Survivor testimonies—firsthand accounts from individuals who lived through genocide and other atrocities—help students more deeply appreciate and empathize with the human and inhuman dimensions of important moments in history. They supplement what we learn from historians and secondary sources by offering unique perspectives on the difficult and sometimes impossible situations individuals were forced to confront during moments of collective violence and injustice.
The aging of members of our precious survivor network and the advent of digital testimony that is both available and accessible have changed the landscape of what it means to hear an authentic eye witness account. New technologies provide the opportunity for the children and now the grandchildren of survivors who are devoted to their own family story to add new dimensions that support teaching about the Holocaust in classrooms. New tools, such as IWitness allow us to create the proper historical context for each survivor story.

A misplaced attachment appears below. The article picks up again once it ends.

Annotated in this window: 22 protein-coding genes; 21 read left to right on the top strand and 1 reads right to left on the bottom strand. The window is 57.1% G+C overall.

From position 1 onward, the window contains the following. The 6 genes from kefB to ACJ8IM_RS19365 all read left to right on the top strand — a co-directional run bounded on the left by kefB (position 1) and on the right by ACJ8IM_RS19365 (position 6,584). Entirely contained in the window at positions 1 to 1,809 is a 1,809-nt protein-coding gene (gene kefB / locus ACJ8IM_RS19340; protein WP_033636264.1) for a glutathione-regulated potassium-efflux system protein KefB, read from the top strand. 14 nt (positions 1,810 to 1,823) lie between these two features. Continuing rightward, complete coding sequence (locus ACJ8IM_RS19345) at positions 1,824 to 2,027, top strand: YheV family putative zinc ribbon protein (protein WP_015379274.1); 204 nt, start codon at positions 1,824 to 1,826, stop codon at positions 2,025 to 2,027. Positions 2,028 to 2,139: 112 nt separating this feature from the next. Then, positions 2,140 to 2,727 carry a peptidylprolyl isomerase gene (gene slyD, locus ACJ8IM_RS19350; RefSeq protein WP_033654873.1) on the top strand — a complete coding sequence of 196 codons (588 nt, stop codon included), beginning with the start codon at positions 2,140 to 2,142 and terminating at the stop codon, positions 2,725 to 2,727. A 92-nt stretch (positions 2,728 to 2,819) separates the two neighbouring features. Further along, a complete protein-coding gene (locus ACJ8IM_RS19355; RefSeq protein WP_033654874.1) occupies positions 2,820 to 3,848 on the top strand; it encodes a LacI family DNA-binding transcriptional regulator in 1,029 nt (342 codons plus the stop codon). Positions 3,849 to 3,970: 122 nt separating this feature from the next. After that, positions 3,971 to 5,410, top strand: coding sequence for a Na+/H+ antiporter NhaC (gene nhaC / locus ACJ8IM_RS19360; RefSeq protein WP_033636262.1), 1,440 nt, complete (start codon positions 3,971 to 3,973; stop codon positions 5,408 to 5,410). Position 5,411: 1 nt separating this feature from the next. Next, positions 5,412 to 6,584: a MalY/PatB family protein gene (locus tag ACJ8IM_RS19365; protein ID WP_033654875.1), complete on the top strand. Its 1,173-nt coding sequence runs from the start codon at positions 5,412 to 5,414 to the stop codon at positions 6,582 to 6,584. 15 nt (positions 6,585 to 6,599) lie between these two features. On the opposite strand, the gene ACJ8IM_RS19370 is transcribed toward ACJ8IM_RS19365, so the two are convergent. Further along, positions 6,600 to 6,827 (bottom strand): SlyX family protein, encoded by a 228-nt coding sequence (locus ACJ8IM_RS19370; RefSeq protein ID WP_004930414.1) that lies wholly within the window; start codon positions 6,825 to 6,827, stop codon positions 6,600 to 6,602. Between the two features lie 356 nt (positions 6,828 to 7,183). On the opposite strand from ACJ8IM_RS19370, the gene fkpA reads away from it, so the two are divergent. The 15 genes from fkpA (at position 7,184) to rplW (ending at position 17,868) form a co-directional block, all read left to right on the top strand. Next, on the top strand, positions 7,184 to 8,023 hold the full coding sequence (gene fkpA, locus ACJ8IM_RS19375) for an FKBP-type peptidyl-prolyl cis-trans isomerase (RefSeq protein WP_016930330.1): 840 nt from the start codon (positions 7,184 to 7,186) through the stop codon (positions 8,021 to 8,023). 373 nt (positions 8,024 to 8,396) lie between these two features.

Facing History has created the video "Passing the Torch" to help children and grandchildren introduce their own family legacy.
The classroom discussions that follow an exploration of survivor visits often complicate students’ ideas about choices, compassion, courage, rescue, resistance, memory, and legacy. These rich conversations reconfirm the significance of our work—to educate students to find their voice and then use it to contribute to the world around them.